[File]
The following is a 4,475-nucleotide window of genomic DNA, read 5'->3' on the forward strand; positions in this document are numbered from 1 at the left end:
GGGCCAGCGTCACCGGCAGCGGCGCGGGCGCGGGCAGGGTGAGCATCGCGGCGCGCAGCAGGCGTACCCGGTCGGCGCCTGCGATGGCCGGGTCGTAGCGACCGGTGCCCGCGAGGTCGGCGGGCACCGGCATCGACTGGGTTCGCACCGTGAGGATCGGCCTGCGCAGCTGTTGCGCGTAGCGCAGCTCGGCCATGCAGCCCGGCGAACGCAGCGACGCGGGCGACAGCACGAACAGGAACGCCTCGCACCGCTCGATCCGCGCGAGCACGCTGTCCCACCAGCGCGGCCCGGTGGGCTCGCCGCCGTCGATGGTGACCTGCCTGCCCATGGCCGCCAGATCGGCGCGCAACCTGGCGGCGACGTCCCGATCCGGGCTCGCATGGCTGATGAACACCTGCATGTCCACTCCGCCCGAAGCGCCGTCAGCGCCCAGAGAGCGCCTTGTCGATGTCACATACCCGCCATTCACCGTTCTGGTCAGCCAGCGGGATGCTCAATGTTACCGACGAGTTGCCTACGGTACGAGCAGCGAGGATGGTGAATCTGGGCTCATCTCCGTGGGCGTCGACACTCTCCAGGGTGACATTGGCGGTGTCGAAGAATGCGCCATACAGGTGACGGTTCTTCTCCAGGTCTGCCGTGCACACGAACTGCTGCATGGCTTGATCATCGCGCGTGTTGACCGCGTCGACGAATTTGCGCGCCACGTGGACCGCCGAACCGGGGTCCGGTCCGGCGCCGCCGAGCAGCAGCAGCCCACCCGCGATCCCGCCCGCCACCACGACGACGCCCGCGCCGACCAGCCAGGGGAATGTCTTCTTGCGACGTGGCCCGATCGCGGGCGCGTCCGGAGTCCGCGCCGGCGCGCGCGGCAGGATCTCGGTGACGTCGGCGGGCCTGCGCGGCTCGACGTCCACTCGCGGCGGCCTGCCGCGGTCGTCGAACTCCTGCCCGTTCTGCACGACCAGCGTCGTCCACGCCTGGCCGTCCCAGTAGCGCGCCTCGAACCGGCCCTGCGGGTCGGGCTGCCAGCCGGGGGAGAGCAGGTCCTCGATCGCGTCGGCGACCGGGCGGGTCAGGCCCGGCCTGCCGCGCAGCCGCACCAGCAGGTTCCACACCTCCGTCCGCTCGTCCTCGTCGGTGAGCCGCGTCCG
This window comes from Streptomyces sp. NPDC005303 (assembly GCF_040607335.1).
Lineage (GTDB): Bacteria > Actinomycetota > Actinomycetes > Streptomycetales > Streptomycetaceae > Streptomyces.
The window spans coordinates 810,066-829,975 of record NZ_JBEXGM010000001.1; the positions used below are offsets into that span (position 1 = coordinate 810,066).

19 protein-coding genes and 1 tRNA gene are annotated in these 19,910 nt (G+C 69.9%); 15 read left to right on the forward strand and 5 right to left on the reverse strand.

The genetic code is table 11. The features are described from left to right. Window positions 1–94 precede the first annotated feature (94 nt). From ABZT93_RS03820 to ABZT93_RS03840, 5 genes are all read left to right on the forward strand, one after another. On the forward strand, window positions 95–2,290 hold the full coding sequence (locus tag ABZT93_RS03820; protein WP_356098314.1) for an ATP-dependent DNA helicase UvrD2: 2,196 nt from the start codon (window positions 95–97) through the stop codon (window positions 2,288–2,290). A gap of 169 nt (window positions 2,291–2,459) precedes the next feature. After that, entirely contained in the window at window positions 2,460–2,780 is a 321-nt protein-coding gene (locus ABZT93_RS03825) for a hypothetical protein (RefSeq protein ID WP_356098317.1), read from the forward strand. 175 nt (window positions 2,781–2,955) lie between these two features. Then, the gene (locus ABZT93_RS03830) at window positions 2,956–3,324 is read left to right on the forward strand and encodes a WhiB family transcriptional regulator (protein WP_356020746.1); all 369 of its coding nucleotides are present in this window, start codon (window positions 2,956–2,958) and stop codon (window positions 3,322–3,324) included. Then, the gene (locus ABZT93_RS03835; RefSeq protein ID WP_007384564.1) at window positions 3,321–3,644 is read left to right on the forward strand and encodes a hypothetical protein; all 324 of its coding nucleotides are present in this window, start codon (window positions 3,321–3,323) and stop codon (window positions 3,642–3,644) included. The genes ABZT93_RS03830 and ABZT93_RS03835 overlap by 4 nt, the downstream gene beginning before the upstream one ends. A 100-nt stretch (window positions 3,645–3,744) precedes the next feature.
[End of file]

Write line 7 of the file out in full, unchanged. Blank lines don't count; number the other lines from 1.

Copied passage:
The genetic code is table 11. The features are described from left to right. Window positions 1–94 precede the first annotated feature (94 nt). From ABZT93_RS03820 to ABZT93_RS03840, 5 genes are all read left to right on the forward strand, one after another. On the forward strand, window positions 95–2,290 hold the full coding sequence (locus tag ABZT93_RS03820; protein WP_356098314.1) for an ATP-dependent DNA helicase UvrD2: 2,196 nt from the start codon (window positions 95–97) through the stop codon (window positions 2,288–2,290). A gap of 169 nt (window positions 2,291–2,459) precedes the next feature. After that, entirely contained in the window at window positions 2,460–2,780 is a 321-nt protein-coding gene (locus ABZT93_RS03825) for a hypothetical protein (RefSeq protein ID WP_356098317.1), read from the forward strand. 175 nt (window positions 2,781–2,955) lie between these two features. Then, the gene (locus ABZT93_RS03830) at window positions 2,956–3,324 is read left to right on the forward strand and encodes a WhiB family transcriptional regulator (protein WP_356020746.1); all 369 of its coding nucleotides are present in this window, start codon (window positions 2,956–2,958) and stop codon (window positions 3,322–3,324) included. Then, the gene (locus ABZT93_RS03835; RefSeq protein ID WP_007384564.1) at window positions 3,321–3,644 is read left to right on the forward strand and encodes a hypothetical protein; all 324 of its coding nucleotides are present in this window, start codon (window positions 3,321–3,323) and stop codon (window positions 3,642–3,644) included. The genes ABZT93_RS03830 and ABZT93_RS03835 overlap by 4 nt, the downstream gene beginning before the upstream one ends. A 100-nt stretch (window positions 3,645–3,744) precedes the next feature.